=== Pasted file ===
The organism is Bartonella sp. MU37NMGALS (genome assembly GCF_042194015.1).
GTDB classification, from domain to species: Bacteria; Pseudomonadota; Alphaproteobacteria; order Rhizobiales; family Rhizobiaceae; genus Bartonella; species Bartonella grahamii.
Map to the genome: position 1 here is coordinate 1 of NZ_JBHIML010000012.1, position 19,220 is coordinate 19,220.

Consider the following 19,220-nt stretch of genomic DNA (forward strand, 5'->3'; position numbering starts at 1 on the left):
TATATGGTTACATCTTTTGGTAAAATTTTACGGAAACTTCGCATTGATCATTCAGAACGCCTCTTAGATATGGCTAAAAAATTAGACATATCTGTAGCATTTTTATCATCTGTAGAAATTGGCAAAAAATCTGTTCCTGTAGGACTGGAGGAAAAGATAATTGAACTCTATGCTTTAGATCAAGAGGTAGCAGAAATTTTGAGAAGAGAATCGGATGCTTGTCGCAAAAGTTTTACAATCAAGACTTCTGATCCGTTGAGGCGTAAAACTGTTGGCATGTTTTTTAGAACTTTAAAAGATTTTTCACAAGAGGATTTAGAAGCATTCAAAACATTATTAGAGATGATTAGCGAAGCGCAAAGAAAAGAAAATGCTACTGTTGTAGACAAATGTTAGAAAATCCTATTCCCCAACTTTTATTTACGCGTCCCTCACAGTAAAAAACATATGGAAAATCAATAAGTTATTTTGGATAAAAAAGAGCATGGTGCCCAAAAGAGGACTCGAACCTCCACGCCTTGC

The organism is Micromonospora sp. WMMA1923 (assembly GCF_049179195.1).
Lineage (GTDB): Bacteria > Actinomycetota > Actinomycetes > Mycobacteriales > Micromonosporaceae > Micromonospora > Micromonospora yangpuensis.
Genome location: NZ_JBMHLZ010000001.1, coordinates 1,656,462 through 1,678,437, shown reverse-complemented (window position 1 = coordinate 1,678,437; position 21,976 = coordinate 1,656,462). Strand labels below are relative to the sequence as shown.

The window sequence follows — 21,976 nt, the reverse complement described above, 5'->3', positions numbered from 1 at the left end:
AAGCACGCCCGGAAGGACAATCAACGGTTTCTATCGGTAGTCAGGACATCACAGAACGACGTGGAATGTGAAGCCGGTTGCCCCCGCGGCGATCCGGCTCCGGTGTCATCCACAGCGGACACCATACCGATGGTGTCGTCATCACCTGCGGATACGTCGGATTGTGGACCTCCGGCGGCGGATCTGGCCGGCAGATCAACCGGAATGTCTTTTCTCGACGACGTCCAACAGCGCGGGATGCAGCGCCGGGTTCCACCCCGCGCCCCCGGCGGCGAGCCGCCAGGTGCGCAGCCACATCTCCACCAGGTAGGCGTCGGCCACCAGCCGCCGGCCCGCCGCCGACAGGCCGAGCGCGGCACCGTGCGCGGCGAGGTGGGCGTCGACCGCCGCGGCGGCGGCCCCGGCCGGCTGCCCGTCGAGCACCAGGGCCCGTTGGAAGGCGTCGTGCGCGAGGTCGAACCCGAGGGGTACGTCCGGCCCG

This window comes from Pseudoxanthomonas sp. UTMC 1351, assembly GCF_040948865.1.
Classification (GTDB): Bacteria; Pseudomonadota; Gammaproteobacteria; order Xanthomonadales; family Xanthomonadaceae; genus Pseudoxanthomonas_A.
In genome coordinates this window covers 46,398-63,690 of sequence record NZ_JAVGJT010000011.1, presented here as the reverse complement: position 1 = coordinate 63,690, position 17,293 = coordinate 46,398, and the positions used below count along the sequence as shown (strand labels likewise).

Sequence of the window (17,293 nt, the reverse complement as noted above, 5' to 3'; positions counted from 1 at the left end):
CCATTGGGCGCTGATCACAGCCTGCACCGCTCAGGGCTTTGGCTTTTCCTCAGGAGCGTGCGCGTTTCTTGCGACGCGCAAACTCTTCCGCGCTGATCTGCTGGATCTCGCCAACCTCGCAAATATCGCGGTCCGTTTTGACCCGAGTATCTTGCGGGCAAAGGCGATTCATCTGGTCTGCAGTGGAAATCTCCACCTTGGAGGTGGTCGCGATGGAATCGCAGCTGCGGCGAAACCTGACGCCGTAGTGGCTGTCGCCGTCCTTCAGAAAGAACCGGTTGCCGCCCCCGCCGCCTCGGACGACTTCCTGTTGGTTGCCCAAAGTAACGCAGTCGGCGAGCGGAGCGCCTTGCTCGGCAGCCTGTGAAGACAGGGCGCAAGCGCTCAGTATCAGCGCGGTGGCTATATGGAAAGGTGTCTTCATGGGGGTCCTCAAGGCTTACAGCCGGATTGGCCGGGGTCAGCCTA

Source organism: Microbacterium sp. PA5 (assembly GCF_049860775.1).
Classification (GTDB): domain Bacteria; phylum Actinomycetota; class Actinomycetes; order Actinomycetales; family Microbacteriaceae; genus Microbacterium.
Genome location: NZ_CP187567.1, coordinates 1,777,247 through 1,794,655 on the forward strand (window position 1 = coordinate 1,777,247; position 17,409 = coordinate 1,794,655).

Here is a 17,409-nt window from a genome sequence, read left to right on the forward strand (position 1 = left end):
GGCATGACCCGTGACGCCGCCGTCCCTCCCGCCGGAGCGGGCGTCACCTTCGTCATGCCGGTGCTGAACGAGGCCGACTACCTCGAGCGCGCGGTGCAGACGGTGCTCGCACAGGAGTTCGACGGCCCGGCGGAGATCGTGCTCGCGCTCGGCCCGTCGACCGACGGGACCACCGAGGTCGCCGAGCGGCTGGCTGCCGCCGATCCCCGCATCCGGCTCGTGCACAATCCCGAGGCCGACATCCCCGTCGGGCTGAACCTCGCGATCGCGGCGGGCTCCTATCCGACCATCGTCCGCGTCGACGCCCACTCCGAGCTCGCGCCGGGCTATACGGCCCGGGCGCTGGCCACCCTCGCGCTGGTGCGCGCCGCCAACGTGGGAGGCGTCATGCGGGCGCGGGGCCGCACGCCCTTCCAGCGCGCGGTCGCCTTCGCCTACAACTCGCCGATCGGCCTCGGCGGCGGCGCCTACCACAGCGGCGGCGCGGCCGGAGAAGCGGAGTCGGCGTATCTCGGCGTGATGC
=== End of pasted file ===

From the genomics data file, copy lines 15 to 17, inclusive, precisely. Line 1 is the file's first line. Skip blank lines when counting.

CCATTGGGCGCTGATCACAGCCTGCACCGCTCAGGGCTTTGGCTTTTCCTCAGGAGCGTGCGCGTTTCTTGCGACGCGCAAACTCTTCCGCGCTGATCTGCTGGATCTCGCCAACCTCGCAAATATCGCGGTCCGTTTTGACCCGAGTATCTTGCGGGCAAAGGCGATTCATCTGGTCTGCAGTGGAAATCTCCACCTTGGAGGTGGTCGCGATGGAATCGCAGCTGCGGCGAAACCTGACGCCGTAGTGGCTGTCGCCGTCCTTCAGAAAGAACCGGTTGCCGCCCCCGCCGCCTCGGACGACTTCCTGTTGGTTGCCCAAAGTAACGCAGTCGGCGAGCGGAGCGCCTTGCTCGGCAGCCTGTGAAGACAGGGCGCAAGCGCTCAGTATCAGCGCGGTGGCTATATGGAAAGGTGTCTTCATGGGGGTCCTCAAGGCTTACAGCCGGATTGGCCGGGGTCAGCCTA

Source organism: Microbacterium sp. PA5 (assembly GCF_049860775.1).
Classification (GTDB): domain Bacteria; phylum Actinomycetota; class Actinomycetes; order Actinomycetales; family Microbacteriaceae; genus Microbacterium.